The Charity of Gamers
- By: CM Boots-Faubert
- Posted 28th Oct 2011
It is surprising how much information can be conveyed in a simple and brief phrase; take the phrase "In these tough economic times" (1) as an example. Hearing it or having it said to you instantly evokes specific and detailed images.
Despite the fact that it is a very general and even vague collection of words, that phrase has the effect of instantly communicating images that are connected to it by popular culture, largely thanks to a combination of the tremendous amount of news coverage that has been given to the consequences of that bad economy, the fact that it is not an isolated event as it is being experienced daily all over the world, and of course the very real, very personal, often heart-wrenching impact that it has had on individuals the world over.
In fact it is credited with spurring positive reactions and improvements in addressing the needs of those individuals harmed by the economic downturn by a diverse selection of entities, organizations, individuals, and social groups. Later in this article we will focus upon the efforts of gamers as one of those social groups, and the many opportunities that you have to participate in these efforts, but to better understand just how pervasive the impact has been upon society as a whole, you need only examine the public efforts that have been undertaken by municipalities (2) all over the world to understand how serious and widespread the issue has become.
Spanish-American philosopher, essayist, poet, and novelist Jorge Agustín Nicolás Ruiz de Santayana y Borrás -- who is probably better known to you by the name under which the vast bulk of his writing was published, George Santayana (3) -- has a large number of observations and quotes that are historically associated with him, but the most well-known of these is without doubt his observation that "Those who cannot remember the past are condemned to repeat it."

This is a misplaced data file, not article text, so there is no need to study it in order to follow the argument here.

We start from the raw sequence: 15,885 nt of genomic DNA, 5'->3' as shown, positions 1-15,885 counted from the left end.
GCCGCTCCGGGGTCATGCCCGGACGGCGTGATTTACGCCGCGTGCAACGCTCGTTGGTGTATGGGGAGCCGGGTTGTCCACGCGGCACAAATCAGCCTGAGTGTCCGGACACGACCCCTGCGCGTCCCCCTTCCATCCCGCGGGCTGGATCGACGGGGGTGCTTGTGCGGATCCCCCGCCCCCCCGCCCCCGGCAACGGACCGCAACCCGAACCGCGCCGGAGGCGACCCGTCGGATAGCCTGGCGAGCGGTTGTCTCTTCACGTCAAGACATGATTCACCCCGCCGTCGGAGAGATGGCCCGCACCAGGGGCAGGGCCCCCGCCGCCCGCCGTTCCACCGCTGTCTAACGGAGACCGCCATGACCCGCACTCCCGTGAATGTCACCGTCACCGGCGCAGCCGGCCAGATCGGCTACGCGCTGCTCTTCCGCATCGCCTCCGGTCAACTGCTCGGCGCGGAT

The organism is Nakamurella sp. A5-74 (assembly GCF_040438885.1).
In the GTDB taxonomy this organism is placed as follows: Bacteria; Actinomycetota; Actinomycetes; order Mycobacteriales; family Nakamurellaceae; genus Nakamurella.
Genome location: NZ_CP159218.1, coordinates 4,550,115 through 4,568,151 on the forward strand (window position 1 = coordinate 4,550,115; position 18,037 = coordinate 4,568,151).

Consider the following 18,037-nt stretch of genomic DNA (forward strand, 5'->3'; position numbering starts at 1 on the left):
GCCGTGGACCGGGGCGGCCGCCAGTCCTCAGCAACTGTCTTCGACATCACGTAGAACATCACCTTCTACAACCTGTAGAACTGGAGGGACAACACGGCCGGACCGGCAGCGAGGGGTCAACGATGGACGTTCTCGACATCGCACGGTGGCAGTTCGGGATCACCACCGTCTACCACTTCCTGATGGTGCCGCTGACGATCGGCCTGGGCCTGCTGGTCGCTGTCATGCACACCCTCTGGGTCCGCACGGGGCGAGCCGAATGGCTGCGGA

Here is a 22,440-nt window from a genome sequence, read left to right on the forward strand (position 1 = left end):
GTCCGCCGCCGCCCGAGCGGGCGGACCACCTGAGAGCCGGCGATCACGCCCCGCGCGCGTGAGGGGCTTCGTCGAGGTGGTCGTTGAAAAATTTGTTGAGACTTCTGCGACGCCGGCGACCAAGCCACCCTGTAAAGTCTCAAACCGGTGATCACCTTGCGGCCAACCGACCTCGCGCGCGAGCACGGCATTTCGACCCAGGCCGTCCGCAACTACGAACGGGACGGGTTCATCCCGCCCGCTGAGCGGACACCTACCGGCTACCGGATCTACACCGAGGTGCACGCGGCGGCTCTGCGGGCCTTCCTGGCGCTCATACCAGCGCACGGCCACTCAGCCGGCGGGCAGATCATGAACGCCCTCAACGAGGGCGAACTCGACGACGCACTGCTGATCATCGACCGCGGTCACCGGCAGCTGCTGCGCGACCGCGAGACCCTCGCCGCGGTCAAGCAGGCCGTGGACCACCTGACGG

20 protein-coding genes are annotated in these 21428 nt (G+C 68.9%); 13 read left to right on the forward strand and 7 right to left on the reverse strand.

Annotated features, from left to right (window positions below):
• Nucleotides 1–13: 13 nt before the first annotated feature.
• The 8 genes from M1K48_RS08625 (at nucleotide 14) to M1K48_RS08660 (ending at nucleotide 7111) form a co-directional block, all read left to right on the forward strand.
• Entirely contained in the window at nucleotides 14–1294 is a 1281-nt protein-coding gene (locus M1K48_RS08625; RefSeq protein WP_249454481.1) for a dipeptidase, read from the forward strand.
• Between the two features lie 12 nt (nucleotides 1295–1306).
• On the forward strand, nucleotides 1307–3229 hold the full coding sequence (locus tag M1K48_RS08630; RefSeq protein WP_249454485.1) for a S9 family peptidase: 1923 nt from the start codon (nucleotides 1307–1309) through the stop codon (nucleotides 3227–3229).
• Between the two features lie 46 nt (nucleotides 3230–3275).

Not only is that philosophical maxim widely quoted, it is also one of the most often miss-quoted and improperly attributed comments in the history of the written word (4), being frequently falsely associated with the Greek philosopher and mathematician Plato (424/423 BC-- 348/347 BC), who while he was a student of Socrates and the teacher of Aristotle, did not in fact originate this aphorism.
George Santayana's well-phrased words provide us with an excellent hook upon which to begin this article and to build upon the very basic concept by linking the present state of affairs with the most recent historical equivalent -- The Great Depression -- and how the lessons that were taught during that dark era in the history of the world, and how those lessons are being used today.
While this article is not about Santayana, there are some interesting if unconnected threads to his life and his personal philosophical outlook that very nicely fit into its subject, so if you will forgive me I mean to digress on a brief trip into the life and times of George Santayana, and visit with other related factoids, perhaps the most interesting of which is the revelation that Santayana was a gamer -- or he would have been classified as a gamer if the world in which he lived in had contained that social group, of this I have no doubts.
I will try to keep this as brief an interlude as I can manage, but as you read on you should quickly grasp why I thought it was both interesting and appropriate for this article...